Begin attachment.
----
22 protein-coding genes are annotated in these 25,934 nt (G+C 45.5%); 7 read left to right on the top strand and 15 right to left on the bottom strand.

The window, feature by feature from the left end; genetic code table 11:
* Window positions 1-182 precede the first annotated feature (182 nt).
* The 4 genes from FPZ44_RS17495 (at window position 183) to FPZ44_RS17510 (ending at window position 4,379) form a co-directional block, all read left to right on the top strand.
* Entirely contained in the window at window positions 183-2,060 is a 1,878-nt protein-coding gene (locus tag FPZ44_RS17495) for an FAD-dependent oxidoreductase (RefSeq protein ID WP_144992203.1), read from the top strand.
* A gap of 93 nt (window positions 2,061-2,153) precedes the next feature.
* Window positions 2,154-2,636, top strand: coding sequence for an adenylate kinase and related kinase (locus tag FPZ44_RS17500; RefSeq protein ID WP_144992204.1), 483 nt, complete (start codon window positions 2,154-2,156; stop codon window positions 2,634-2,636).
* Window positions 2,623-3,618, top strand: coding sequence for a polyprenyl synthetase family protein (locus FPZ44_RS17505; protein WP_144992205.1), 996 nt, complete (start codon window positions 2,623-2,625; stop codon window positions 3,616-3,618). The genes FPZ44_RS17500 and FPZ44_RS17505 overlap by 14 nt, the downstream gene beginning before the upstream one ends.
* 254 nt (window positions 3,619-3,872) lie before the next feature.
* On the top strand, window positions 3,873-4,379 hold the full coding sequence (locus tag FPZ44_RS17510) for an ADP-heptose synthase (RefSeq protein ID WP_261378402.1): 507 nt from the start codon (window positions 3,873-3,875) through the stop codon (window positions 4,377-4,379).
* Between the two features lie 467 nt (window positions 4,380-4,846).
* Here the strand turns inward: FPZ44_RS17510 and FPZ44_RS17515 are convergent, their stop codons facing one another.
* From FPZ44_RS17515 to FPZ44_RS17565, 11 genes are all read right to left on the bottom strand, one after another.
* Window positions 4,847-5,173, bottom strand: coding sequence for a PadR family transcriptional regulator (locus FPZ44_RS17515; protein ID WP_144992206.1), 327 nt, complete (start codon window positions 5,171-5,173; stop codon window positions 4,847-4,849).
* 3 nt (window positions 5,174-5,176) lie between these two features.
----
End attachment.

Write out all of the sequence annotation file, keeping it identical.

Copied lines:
22 protein-coding genes are annotated in these 25,934 nt (G+C 45.5%); 7 read left to right on the top strand and 15 right to left on the bottom strand.

The window, feature by feature from the left end; genetic code table 11:
* Window positions 1-182 precede the first annotated feature (182 nt).
* The 4 genes from FPZ44_RS17495 (at window position 183) to FPZ44_RS17510 (ending at window position 4,379) form a co-directional block, all read left to right on the top strand.
* Entirely contained in the window at window positions 183-2,060 is a 1,878-nt protein-coding gene (locus tag FPZ44_RS17495) for an FAD-dependent oxidoreductase (RefSeq protein ID WP_144992203.1), read from the top strand.
* A gap of 93 nt (window positions 2,061-2,153) precedes the next feature.
* Window positions 2,154-2,636, top strand: coding sequence for an adenylate kinase and related kinase (locus tag FPZ44_RS17500; RefSeq protein ID WP_144992204.1), 483 nt, complete (start codon window positions 2,154-2,156; stop codon window positions 2,634-2,636).
* Window positions 2,623-3,618, top strand: coding sequence for a polyprenyl synthetase family protein (locus FPZ44_RS17505; protein WP_144992205.1), 996 nt, complete (start codon window positions 2,623-2,625; stop codon window positions 3,616-3,618). The genes FPZ44_RS17500 and FPZ44_RS17505 overlap by 14 nt, the downstream gene beginning before the upstream one ends.
* 254 nt (window positions 3,619-3,872) lie before the next feature.
* On the top strand, window positions 3,873-4,379 hold the full coding sequence (locus tag FPZ44_RS17510) for an ADP-heptose synthase (RefSeq protein ID WP_261378402.1): 507 nt from the start codon (window positions 3,873-3,875) through the stop codon (window positions 4,377-4,379).
* Between the two features lie 467 nt (window positions 4,380-4,846).
* Here the strand turns inward: FPZ44_RS17510 and FPZ44_RS17515 are convergent, their stop codons facing one another.
* From FPZ44_RS17515 to FPZ44_RS17565, 11 genes are all read right to left on the bottom strand, one after another.
* Window positions 4,847-5,173, bottom strand: coding sequence for a PadR family transcriptional regulator (locus FPZ44_RS17515; protein ID WP_144992206.1), 327 nt, complete (start codon window positions 5,171-5,173; stop codon window positions 4,847-4,849).
* 3 nt (window positions 5,174-5,176) lie between these two features.